Border Wall

A truck drives along Mexican side of a U.S. border fence separating the towns of Anapra, Mexico, and Sunland Park, New Mexico. More than 700 companies, including seven in Louisiana, have signed up as potential contractors to build President Donald Trump's proposed 30-foot-high, multibillion-dollar border wall.

As televised Christmas specials go, Friday's brinksmanship on Capitol Hill over funding for a border wall might have been a plus for Nielsen ratings, but it was a setback for the American people.

In a drama worthy of Scrooge,, and after two years of having ample GOP majorities in House and Senate, President Donald Trump declared he absolutely had to have $5 billion — the latest number, of several — for his campaign promise of a “wall,” somewhere down there on the Rio Grande. If not, he pledged to veto necessary spending bills, including among other provisions a short-term extension of flood insurance, vital to our economies along the Gulf Coast. All of this at Christmas, and for the sake of a wall candidate Trump repeatedly promised that Mexico would pay for.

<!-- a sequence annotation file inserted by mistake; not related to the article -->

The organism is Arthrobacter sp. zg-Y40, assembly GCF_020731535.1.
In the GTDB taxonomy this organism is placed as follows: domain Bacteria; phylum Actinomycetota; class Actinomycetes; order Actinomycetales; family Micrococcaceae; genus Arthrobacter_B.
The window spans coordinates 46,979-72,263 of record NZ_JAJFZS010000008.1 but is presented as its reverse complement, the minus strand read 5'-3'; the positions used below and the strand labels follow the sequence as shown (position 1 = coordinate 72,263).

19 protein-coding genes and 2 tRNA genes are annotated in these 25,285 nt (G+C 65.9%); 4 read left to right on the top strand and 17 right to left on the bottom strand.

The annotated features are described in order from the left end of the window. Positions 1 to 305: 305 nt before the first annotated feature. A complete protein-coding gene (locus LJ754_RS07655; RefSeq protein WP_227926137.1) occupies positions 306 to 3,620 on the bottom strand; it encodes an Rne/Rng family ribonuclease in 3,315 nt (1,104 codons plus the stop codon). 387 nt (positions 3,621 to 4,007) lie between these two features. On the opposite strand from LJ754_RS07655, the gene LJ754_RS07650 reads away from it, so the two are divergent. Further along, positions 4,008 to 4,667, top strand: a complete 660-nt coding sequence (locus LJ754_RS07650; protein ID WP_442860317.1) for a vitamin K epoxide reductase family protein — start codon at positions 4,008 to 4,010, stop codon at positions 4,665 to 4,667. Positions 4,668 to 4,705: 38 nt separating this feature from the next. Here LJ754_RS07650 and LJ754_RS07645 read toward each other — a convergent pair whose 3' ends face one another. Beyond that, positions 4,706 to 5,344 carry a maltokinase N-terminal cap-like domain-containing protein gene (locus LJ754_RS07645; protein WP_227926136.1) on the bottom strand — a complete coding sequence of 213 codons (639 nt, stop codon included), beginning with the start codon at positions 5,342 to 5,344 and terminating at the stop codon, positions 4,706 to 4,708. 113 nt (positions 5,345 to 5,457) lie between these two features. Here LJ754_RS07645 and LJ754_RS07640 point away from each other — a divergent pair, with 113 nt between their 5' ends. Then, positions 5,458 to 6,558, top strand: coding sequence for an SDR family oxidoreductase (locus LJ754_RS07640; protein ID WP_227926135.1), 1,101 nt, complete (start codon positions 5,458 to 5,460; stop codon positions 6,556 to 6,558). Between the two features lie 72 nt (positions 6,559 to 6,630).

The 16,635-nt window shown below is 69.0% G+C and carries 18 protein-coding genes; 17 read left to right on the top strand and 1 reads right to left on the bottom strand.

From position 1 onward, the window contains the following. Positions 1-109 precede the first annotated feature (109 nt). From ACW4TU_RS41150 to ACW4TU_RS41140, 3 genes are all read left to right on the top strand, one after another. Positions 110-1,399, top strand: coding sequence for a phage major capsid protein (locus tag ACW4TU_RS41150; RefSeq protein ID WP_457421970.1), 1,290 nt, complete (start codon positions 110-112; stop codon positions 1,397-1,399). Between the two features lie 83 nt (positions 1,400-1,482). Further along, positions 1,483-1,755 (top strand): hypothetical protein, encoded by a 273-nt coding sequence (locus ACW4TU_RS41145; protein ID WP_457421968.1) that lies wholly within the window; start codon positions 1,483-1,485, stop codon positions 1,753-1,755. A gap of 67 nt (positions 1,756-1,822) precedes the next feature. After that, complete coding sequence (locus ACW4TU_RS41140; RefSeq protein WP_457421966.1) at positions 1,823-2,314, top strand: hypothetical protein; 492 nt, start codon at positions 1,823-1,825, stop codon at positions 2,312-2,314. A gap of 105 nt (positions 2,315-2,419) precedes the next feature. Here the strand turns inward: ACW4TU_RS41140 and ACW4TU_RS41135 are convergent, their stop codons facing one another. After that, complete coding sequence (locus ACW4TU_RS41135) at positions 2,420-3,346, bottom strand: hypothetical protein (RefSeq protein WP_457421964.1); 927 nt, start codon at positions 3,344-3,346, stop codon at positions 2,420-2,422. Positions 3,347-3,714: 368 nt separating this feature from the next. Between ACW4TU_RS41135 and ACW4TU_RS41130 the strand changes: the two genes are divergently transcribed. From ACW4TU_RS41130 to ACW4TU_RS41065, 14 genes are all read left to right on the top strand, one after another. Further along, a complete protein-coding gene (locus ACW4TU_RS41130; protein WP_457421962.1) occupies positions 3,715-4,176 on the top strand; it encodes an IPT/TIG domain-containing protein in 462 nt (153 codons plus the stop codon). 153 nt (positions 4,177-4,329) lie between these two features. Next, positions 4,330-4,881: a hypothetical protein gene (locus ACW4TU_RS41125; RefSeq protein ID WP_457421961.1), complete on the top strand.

Border security is important, but a border “wall” does not make a lot of sense, about as much as the president’s earlier notion that the people of Mexico would pay to build the wall. They won’t. But what is surely a profound disservice to the people of the United States is to throw government into chaos with eleventh-hour ultimatums via iPhone.

This isn't worthy of the greatest democracy on earth, and it's the result of lawmakers' failure to build a budget in a timely fashion, which was complicated by  presidential mismanagement of the clock.

There is a lot of blame to go around, but the president is supposed to be in charge, and he’s acting out.

Louisiana Republicans stand with Trump as President, Democrats face off over border wall